Effective Date: September 2010
Revised Date: May 2011
Responsibility: Superintendent of Program & Schools
The purpose of this document is to define the Near North District School Board’s assessment, evaluation, grading and reporting policies for elementary and secondary schools. These policies and practices are consistent with the mission and vision statements of the Near North District School Board and Ministry of Education policy.
The guidelines have been provided in an effort to promote system consistency in assessment, evaluation, grading and reporting practices throughout the elementary and secondary schools in the Near North District School Board.
The Ontario Curriculum, Grades 1 to 8 Curriculum Documents (revised)
The Ontario Curriculum Grades 9 to12 Curriculum Documents (revised)
Growing Success- Assessment, Evaluation and Reporting in Ontario Schools (2010) First Edition Covering Grades 1-12
A research-based, philosophical shift related to Assessment and Evaluation has prompted a significant change in practice for educators in Ontario and throughout the world. A major principle underlying this shift in philosophy is that assessment and evaluation practices can best support students when they clearly communicate next steps for student learning. Effective assessment, evaluation and reporting practices inform educators about student achievement and assist educators in adjusting their instruction.
THE PURPOSE OF ASSESSMENT AND EVALUATION
The primary purpose of assessment and evaluation is to improve student learning. Information gathered through assessment helps teachers to determine students’ strengths and weaknesses in their achievement of the curriculum expectations in each subject and in each grade. This information also serves to guide teachers in adapting curriculum and instructional approaches to students’ needs and in assessing overall effectiveness of programs and classroom practices.
Assessment is the process of gathering information from a variety of sources (including assignments, day-to-day observations, conversations or conferences, demonstrations, projects, performances, and tests) that accurately reflects how well a student is demonstrating the curriculum expectations in a subject. As part of assessment, teachers provide students with descriptive feedback that guides students’ efforts towards improvement. Evaluation is the process of judging student work. Teachers exercise their professional judgement in judging the quality of student work against established criteria and in assigning a value to represent that quality.
We know that parents have an important role to play in supporting student learning. Studies show that students perform better in school if their parents or guardians are involved in their education. This is the basis for the principle that students and parents should be informed on an ongoing basis and each school should have procedures in place to communicate to parents about their child’s progress during the course of the year.
The Near North District School Board holds high expectations for all students so they can acquire the necessary knowledge, skills and values to become responsible members of society.
PRINCIPLES OF ASSESSMENT AND EVALUATION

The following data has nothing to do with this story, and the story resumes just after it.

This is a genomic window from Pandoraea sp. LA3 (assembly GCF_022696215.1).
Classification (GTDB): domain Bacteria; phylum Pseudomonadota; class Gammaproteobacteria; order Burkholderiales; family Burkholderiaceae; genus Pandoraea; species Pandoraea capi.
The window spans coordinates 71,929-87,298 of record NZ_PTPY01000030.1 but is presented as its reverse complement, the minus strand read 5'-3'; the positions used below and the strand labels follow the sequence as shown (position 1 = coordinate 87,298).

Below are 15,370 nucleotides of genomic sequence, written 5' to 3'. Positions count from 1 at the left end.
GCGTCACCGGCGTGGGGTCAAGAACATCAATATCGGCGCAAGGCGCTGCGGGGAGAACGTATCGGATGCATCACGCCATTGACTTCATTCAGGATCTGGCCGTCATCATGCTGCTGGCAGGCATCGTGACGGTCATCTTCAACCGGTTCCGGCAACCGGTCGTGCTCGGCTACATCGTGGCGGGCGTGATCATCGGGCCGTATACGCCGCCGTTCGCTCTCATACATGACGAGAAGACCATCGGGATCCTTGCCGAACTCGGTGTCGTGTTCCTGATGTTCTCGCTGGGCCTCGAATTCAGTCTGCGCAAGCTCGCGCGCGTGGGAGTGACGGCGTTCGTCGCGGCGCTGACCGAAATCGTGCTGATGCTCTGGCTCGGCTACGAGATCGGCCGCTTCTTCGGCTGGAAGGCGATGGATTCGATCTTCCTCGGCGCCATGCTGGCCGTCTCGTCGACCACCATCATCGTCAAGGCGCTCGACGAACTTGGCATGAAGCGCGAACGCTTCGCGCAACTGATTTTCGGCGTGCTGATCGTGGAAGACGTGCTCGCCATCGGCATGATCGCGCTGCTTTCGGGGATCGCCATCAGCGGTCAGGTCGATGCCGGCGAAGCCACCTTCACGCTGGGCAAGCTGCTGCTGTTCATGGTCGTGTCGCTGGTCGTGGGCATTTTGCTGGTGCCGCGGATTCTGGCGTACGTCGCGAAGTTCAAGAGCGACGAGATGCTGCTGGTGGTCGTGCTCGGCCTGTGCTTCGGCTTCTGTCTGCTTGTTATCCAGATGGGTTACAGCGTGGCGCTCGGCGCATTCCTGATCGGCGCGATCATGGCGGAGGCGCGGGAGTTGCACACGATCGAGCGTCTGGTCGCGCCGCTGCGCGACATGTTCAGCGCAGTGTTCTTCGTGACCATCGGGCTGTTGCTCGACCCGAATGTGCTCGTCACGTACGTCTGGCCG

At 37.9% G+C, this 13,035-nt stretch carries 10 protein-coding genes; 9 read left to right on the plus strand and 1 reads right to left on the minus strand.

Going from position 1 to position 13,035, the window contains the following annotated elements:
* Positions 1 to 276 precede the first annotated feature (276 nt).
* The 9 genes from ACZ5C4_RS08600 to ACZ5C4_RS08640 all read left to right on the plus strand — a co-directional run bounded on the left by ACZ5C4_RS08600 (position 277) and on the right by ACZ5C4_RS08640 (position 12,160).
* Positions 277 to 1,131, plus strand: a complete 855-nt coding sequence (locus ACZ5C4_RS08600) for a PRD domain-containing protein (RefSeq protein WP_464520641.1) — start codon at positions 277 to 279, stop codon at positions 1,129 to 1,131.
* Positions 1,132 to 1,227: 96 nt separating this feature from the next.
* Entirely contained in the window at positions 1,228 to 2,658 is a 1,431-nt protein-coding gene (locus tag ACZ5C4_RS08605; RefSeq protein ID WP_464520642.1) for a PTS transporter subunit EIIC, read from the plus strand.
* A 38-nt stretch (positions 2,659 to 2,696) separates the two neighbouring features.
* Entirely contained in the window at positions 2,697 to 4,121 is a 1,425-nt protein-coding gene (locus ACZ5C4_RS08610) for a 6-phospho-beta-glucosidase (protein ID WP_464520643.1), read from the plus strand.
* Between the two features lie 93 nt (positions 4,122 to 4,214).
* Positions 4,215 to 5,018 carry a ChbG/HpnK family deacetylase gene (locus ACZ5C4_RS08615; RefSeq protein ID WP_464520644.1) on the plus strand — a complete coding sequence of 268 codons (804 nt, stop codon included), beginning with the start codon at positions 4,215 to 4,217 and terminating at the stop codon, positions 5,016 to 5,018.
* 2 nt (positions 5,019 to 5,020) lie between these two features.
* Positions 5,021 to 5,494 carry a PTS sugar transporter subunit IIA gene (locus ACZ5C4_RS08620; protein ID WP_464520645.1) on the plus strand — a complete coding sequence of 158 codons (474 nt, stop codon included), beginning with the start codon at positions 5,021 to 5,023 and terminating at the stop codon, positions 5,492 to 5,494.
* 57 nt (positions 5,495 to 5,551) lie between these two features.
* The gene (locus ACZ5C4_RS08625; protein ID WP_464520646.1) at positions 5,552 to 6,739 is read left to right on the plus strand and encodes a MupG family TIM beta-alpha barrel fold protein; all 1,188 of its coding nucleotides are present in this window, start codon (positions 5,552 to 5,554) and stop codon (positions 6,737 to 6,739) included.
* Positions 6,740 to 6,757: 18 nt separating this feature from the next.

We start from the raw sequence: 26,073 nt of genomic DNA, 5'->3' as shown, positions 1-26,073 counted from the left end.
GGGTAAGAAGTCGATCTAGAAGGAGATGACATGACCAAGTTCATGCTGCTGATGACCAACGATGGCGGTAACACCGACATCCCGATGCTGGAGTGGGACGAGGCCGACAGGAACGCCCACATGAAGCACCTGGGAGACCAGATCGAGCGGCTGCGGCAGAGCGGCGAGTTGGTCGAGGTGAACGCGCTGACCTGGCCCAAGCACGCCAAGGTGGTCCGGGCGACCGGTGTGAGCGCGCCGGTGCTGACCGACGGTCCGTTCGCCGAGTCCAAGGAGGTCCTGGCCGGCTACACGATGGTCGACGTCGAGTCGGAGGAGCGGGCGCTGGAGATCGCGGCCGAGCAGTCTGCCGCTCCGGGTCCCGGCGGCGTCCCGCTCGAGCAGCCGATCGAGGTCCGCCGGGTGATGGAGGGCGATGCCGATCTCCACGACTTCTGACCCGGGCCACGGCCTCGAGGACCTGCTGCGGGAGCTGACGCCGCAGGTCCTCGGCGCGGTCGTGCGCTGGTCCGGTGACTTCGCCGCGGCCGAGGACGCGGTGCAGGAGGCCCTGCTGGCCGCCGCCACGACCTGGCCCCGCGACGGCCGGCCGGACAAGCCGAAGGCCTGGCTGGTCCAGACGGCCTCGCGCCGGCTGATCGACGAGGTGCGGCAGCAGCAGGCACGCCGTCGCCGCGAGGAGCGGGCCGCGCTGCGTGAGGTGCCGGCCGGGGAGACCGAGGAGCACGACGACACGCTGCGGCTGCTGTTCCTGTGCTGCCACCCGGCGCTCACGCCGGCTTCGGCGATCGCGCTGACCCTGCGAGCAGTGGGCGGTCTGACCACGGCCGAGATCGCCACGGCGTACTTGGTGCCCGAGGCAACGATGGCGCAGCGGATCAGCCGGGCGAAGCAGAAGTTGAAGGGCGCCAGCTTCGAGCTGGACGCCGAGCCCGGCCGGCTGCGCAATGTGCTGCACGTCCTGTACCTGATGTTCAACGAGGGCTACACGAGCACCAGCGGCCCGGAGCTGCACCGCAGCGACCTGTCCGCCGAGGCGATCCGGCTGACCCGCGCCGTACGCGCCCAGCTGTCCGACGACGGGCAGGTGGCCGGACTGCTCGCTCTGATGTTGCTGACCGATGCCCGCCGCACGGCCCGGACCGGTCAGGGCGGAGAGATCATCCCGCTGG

In order to ensure that assessment and evaluation are valid and reliable and that they lead to the improvement of student learning for all students, teachers must use assessment and evaluation strategies that:
- are fair, transparent, and equitable for all students;
- support all students, including those with special education needs, those who are learning the language of instruction (English or French), and those who are First Nation, Métis, or Inuit;
- are carefully planned and relate to the curriculum expectations and learning goals and, as much as possible, to the interests, learning styles and preferences, needs, and experiences of all students;
- are communicated clearly to students and parents at the beginning of the school year or course and at other appropriate points throughout the school year or course;
- are ongoing, varied in nature, and administered over a period of time to provide multiple opportunities for students to demonstrate the full range of their learning;
- provide ongoing descriptive feedback that is clear, specific, meaningful, and timely to support improved learning and achievement;
- develop students’ self-assessment skills to enable them to assess their own learning, set specific goals, and plan next steps for their learning.
THE LANGUAGE OF ASSESSMENT AND EVALUATION
Accommodation: Students with special educational needs may require accommodations to allow them to participate in the curriculum and to demonstrate achievement of the expectations. Accommodations include individualized teaching and assessment strategies, human supports, and/or individualized equipment.
Alternative Learning expectations are developed to help students acquire knowledge and skills that are not represented in the Ontario curriculum expectations.
Assessment is the ongoing process of assessing the learning to help give teachers and students precise and timely information so that teachers can adjust instruction in response to individual student needs.
Information gathered through assessment:
- helps teachers to determine students’ strengths and weaknesses in achieving the curriculum expectations at a given point in each subject/course,
- serves to guide teachers in adapting curriculum and instructional approaches to students’ needs and in assessing the overall effectiveness of programs and classroom practices, and
- promotes student self-assessment.